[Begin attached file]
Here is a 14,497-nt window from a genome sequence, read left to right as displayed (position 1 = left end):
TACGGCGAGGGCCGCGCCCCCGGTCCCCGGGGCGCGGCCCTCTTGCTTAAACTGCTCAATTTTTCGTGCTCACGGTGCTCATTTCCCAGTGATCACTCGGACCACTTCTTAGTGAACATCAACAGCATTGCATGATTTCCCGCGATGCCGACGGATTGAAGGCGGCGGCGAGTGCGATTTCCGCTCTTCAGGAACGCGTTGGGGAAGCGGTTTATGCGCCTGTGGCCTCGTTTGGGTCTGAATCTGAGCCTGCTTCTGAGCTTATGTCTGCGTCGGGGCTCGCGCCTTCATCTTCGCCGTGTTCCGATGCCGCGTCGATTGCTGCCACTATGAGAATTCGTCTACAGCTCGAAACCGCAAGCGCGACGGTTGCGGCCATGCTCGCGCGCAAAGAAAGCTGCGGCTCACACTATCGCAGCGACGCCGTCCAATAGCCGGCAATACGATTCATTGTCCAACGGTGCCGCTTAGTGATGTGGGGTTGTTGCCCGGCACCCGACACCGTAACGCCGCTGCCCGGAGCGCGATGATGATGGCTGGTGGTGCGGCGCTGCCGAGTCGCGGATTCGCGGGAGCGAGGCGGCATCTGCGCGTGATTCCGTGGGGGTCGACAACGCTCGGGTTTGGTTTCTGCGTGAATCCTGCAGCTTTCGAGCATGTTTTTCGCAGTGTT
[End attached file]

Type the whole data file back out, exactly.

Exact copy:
Here is a 14,497-nt window from a genome sequence, read left to right as displayed (position 1 = left end):
TACGGCGAGGGCCGCGCCCCCGGTCCCCGGGGCGCGGCCCTCTTGCTTAAACTGCTCAATTTTTCGTGCTCACGGTGCTCATTTCCCAGTGATCACTCGGACCACTTCTTAGTGAACATCAACAGCATTGCATGATTTCCCGCGATGCCGACGGATTGAAGGCGGCGGCGAGTGCGATTTCCGCTCTTCAGGAACGCGTTGGGGAAGCGGTTTATGCGCCTGTGGCCTCGTTTGGGTCTGAATCTGAGCCTGCTTCTGAGCTTATGTCTGCGTCGGGGCTCGCGCCTTCATCTTCGCCGTGTTCCGATGCCGCGTCGATTGCTGCCACTATGAGAATTCGTCTACAGCTCGAAACCGCAAGCGCGACGGTTGCGGCCATGCTCGCGCGCAAAGAAAGCTGCGGCTCACACTATCGCAGCGACGCCGTCCAATAGCCGGCAATACGATTCATTGTCCAACGGTGCCGCTTAGTGATGTGGGGTTGTTGCCCGGCACCCGACACCGTAACGCCGCTGCCCGGAGCGCGATGATGATGGCTGGTGGTGCGGCGCTGCCGAGTCGCGGATTCGCGGGAGCGAGGCGGCATCTGCGCGTGATTCCGTGGGGGTCGACAACGCTCGGGTTTGGTTTCTGCGTGAATCCTGCAGCTTTCGAGCATGTTTTTCGCAGTGTT